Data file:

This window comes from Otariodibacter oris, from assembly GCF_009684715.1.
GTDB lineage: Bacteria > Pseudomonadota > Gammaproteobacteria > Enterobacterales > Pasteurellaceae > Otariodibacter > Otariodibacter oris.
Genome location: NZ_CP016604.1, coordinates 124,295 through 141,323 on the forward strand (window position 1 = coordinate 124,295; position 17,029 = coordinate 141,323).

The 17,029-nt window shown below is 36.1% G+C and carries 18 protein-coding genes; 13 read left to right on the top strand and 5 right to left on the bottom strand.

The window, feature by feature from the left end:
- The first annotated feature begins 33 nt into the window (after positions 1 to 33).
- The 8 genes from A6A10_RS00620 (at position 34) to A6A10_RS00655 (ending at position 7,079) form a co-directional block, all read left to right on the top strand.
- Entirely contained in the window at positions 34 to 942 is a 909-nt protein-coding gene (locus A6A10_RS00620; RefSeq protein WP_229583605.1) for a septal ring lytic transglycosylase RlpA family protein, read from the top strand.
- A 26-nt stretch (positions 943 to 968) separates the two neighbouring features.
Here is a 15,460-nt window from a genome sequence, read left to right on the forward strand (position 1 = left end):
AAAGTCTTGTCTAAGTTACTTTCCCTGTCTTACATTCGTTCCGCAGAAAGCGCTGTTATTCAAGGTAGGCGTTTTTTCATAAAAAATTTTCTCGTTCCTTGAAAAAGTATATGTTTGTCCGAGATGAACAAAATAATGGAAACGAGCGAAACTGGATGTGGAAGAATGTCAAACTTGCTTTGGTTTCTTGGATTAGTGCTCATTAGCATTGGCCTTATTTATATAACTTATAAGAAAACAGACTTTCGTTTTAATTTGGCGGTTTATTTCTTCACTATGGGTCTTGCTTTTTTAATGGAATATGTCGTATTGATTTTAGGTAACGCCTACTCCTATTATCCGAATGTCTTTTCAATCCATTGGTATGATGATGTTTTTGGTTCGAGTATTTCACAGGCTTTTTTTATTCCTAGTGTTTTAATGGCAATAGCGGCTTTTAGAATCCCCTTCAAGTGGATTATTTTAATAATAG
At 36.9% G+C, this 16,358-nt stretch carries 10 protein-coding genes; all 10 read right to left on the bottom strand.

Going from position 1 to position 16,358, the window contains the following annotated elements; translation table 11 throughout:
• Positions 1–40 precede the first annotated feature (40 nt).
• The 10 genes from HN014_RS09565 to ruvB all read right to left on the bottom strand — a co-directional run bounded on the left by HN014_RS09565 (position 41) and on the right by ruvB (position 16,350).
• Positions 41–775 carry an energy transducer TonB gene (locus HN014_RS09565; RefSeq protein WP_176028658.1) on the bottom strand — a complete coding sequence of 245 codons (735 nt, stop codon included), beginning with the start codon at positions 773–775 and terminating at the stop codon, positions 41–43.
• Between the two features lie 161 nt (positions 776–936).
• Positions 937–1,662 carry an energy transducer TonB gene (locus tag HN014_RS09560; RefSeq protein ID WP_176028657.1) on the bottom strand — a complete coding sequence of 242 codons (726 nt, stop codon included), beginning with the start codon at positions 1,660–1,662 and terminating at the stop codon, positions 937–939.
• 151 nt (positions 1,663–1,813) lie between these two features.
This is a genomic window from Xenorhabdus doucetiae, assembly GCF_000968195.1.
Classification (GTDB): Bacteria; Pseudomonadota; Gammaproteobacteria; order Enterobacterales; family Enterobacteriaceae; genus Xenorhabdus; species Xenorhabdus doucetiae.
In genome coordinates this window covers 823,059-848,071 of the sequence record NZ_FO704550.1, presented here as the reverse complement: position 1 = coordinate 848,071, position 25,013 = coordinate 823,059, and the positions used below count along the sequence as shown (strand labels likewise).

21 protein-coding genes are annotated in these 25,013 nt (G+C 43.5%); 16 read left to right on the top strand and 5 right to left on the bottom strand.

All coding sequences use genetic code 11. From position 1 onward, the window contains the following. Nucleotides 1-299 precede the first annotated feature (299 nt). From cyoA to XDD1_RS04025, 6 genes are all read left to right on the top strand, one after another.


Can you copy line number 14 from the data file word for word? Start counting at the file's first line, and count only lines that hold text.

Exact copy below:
• Positions 1–40 precede the first annotated feature (40 nt).